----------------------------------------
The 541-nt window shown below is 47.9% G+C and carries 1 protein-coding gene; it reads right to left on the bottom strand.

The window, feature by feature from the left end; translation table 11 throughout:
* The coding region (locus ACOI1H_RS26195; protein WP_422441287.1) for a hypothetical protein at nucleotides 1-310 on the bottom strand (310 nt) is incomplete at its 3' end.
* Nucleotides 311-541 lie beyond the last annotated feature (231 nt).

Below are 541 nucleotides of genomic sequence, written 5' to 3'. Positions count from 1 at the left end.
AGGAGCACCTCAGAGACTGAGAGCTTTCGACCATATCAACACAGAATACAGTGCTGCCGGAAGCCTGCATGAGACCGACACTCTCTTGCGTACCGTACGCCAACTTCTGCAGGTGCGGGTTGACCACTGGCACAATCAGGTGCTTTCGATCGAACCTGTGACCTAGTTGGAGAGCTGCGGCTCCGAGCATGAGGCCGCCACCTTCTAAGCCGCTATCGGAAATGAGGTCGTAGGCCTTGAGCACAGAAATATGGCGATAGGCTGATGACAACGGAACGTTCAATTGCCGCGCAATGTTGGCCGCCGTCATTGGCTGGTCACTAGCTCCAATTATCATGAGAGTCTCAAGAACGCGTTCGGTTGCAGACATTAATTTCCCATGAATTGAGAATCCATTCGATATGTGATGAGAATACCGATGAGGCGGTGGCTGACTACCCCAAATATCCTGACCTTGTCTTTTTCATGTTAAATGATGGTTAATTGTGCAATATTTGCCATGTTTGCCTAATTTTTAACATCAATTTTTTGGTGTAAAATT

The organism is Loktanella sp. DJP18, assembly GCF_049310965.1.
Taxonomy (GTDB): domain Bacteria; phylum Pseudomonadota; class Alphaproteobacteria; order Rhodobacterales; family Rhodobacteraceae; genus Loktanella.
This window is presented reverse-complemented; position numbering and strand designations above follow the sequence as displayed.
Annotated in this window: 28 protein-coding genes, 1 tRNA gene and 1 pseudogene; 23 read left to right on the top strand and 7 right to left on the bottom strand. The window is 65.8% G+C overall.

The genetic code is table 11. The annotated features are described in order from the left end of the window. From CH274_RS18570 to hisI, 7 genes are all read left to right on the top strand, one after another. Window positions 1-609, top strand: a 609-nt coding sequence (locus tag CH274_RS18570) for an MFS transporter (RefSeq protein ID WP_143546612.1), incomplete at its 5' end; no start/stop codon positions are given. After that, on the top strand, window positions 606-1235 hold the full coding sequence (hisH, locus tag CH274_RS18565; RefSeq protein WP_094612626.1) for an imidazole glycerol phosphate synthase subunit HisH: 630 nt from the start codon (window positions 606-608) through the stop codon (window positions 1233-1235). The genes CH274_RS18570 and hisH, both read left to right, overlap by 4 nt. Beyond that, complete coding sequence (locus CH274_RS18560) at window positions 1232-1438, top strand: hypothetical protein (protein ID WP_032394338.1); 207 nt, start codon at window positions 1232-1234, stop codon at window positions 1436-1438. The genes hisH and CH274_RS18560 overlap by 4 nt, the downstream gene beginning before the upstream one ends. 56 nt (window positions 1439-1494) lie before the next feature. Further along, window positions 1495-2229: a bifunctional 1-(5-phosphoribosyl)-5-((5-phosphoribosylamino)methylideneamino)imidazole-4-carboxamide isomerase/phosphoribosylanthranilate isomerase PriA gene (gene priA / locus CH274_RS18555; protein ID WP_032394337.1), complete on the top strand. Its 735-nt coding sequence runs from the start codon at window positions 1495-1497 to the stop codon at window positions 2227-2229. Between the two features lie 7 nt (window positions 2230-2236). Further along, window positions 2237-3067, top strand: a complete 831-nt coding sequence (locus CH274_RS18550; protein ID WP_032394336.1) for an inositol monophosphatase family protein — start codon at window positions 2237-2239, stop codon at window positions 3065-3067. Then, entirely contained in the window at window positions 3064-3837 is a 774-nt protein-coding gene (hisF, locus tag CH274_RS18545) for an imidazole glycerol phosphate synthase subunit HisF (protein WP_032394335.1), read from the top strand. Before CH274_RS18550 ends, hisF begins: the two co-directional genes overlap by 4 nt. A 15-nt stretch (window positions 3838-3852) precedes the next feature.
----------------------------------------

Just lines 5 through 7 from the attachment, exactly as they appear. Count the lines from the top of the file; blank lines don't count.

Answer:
Below are 541 nucleotides of genomic sequence, written 5' to 3'. Positions count from 1 at the left end.
AGGAGCACCTCAGAGACTGAGAGCTTTCGACCATATCAACACAGAATACAGTGCTGCCGGAAGCCTGCATGAGACCGACACTCTCTTGCGTACCGTACGCCAACTTCTGCAGGTGCGGGTTGACCACTGGCACAATCAGGTGCTTTCGATCGAACCTGTGACCTAGTTGGAGAGCTGCGGCTCCGAGCATGAGGCCGCCACCTTCTAAGCCGCTATCGGAAATGAGGTCGTAGGCCTTGAGCACAGAAATATGGCGATAGGCTGATGACAACGGAACGTTCAATTGCCGCGCAATGTTGGCCGCCGTCATTGGCTGGTCACTAGCTCCAATTATCATGAGAGTCTCAAGAACGCGTTCGGTTGCAGACATTAATTTCCCATGAATTGAGAATCCATTCGATATGTGATGAGAATACCGATGAGGCGGTGGCTGACTACCCCAAATATCCTGACCTTGTCTTTTTCATGTTAAATGATGGTTAATTGTGCAATATTTGCCATGTTTGCCTAATTTTTAACATCAATTTTTTGGTGTAAAATT

The organism is Loktanella sp. DJP18, assembly GCF_049310965.1.